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Teens' Drug Use May Depend on Their Friends' Parents

Update Date: May 05, 2012 01:35 AM EDT

 

Photo:Flickr/slightly everything
Photo:Flickr/slightly everything

Parents of teenagers' friends can have as much effect on the teens' substance use as their own parents, according to a new study.

"Among friendship groups with 'good parents' there's a synergistic effect - if your parents are consistent and aware of your whereabouts, and your friends' parents are also consistent and aware of their (children's) whereabouts, then you are less likely to use substances," said Michael J. Cleveland, research assistant professor at the Prevention Research Center and the Methodology Center, Penn State.

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In the study, 9,417 ninth-grade students were surveyed during the spring semester, and then again the following spring semester. The subjects came from 27 different rural school districts in Pennsylvania and Iowa, all participating in the Promoting School-university-community Partnerships to Enhance Resilience (PROSPER) study.

In ninth grade, the students were asked to name five of their closest friends. The researchers then identified social networks within the schools by matching up the mutually exclusive friendships. Overall, the team identified 897 different friendship groups, with an average of 10 to 11 students in each group.

At that time students also responded to questions about their perceptions of how much their parents knew about where they were and who they were with. They were also asked about the consistency of their parents' discipline.

In the tenth-grade follow-up, participants answered questions about their substance use habits, specifically their use of alcohol, cigarettes and marijuana.

Researchers found parenting behaviors and adolescents' substance-use behaviors to be significantly correlated that higher levels of parental knowledge and disciplinary consistency leading to a lower likelihood of substance use, whereas lower levels lead to a higher likelihood of substance use.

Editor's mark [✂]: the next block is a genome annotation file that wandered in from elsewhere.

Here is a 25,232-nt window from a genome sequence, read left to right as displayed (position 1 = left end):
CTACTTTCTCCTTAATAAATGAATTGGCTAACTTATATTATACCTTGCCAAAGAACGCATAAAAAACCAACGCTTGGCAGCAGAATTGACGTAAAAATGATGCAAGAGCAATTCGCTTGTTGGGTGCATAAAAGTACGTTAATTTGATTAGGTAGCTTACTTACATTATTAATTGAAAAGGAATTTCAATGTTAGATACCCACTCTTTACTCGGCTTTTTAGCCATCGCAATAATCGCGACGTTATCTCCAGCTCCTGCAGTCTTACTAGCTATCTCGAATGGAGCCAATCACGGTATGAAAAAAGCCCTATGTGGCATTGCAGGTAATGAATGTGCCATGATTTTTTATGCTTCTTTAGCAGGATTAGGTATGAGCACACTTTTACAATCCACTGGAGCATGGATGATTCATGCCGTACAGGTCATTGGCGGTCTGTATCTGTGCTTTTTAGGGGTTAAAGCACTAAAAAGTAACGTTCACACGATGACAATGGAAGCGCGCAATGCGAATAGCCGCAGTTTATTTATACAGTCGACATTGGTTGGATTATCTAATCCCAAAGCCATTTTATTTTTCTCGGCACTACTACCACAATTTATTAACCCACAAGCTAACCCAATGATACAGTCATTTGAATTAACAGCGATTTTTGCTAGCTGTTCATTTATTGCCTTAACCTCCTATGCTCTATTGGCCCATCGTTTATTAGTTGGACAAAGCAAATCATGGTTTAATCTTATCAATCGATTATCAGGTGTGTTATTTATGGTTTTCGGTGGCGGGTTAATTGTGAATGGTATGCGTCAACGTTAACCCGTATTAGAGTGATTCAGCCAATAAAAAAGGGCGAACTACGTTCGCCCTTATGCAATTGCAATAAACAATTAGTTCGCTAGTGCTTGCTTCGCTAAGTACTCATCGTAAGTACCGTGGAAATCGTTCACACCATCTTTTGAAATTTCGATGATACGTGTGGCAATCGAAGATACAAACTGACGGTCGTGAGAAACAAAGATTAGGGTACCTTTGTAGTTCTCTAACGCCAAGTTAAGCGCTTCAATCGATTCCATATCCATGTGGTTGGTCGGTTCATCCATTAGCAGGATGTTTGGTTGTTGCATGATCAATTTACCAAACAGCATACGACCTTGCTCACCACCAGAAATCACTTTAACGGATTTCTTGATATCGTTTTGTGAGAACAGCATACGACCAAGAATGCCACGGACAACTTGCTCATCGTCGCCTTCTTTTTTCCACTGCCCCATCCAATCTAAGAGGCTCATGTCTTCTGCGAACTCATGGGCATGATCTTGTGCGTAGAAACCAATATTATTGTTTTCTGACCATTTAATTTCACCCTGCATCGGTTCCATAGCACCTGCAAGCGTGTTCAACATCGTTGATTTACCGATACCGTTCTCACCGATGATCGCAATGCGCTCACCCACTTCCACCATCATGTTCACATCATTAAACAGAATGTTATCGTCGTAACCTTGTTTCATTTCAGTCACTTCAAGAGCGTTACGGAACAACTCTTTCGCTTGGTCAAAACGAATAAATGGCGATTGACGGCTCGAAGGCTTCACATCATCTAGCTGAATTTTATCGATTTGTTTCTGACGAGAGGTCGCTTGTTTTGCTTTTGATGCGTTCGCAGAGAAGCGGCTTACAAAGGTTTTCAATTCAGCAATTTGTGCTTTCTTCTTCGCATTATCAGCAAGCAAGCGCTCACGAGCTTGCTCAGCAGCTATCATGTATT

It was also found that behaviors of friends' parents influenced substance use even when taking into account the effects of the teens' own parents' behaviors and their friends' substance use, demonstrating the powerful effect of peers on adolescent behavior.

For example, if adolescents' parents are consistent and generally aware of their children's activities, but the parents of the children's friends are inconsistent and generally unaware of their own children's activities, the adolescents are more likely to use substances than if their friends' parents were more similar to their own parents.

"The peer context is a very powerful influence," said Cleveland. "We've found in other studies that the peer aspect can overwhelm your upbringing."

According to the authors, this to be the first study where parenting at the peer level proved to have a concrete and statistically significant impact on child outcomes.

"I think that it empowers parents to know that not only can they have an influence on their own children, but they can also have a positive influence on their children's friends as well," said Cleveland. "And that by acting together — the notion of 'it takes a village' — can actually result in better outcomes for adolescents."

The study was published in this month's issue of the  Journal of Studies on Alcohol and Drugs.

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